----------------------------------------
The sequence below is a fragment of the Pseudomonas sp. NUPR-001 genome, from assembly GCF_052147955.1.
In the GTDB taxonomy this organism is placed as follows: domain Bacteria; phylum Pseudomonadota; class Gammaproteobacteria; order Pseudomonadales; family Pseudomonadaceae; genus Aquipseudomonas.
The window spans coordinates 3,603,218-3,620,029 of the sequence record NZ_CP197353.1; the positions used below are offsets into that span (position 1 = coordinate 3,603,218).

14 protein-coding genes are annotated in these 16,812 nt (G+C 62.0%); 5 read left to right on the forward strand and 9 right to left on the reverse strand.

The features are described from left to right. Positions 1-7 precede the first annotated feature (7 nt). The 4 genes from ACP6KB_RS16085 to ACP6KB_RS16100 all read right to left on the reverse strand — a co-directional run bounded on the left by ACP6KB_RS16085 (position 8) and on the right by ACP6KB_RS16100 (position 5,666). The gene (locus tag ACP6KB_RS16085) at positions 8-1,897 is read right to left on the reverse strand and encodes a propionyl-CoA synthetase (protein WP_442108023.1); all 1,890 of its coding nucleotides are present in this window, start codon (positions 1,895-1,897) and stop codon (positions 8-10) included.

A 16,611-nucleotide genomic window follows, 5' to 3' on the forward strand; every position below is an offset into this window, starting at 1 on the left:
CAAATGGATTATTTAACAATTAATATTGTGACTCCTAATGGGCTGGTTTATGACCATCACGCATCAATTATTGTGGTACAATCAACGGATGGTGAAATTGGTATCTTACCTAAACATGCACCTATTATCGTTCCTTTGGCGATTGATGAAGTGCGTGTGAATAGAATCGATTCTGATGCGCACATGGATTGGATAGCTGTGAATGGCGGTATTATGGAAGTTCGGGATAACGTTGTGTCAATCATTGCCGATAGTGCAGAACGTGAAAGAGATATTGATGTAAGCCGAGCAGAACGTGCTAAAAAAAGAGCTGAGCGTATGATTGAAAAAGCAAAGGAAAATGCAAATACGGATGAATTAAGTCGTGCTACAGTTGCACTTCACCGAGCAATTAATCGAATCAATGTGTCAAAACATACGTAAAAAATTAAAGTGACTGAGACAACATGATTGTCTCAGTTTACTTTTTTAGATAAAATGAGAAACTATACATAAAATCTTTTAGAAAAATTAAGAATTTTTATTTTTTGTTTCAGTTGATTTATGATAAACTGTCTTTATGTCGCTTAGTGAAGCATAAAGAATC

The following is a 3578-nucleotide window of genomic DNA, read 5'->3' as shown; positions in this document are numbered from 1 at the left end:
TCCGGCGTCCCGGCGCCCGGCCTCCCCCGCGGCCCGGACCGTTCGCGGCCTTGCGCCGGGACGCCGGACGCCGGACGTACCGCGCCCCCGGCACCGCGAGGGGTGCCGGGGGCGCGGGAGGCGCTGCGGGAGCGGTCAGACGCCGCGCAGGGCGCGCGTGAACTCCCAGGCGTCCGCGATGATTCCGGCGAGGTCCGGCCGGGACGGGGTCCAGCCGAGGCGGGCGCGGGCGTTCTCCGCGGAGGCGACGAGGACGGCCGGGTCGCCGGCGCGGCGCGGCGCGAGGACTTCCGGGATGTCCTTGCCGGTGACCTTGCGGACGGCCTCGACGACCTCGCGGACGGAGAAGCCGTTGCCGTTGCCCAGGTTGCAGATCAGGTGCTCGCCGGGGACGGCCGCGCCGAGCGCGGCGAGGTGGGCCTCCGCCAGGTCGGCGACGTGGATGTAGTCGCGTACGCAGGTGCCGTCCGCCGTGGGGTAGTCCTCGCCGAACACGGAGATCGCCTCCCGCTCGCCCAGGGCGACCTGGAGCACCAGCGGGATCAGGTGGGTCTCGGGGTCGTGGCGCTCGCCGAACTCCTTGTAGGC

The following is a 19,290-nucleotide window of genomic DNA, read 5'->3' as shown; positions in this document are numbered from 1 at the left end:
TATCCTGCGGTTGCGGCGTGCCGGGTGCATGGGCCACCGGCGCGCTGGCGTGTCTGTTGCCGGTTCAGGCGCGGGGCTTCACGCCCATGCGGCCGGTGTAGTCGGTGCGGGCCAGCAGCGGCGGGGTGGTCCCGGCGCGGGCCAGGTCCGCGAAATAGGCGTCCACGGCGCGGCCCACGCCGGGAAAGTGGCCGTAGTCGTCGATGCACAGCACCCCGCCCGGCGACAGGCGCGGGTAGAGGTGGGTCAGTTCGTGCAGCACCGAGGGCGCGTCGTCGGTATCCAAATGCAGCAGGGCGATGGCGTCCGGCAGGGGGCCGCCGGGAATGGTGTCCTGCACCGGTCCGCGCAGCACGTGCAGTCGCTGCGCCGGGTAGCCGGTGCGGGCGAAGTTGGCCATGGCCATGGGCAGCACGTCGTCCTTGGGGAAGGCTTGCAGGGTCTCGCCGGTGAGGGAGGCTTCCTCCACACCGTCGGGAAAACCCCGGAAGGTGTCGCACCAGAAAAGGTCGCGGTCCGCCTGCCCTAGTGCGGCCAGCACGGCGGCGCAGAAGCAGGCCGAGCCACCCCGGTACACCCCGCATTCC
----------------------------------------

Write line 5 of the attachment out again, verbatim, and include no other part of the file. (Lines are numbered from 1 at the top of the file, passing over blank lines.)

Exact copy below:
The features are described from left to right. Positions 1-7 precede the first annotated feature (7 nt). The 4 genes from ACP6KB_RS16085 to ACP6KB_RS16100 all read right to left on the reverse strand — a co-directional run bounded on the left by ACP6KB_RS16085 (position 8) and on the right by ACP6KB_RS16100 (position 5,666). The gene (locus tag ACP6KB_RS16085) at positions 8-1,897 is read right to left on the reverse strand and encodes a propionyl-CoA synthetase (protein WP_442108023.1); all 1,890 of its coding nucleotides are present in this window, start codon (positions 1,895-1,897) and stop codon (positions 8-10) included.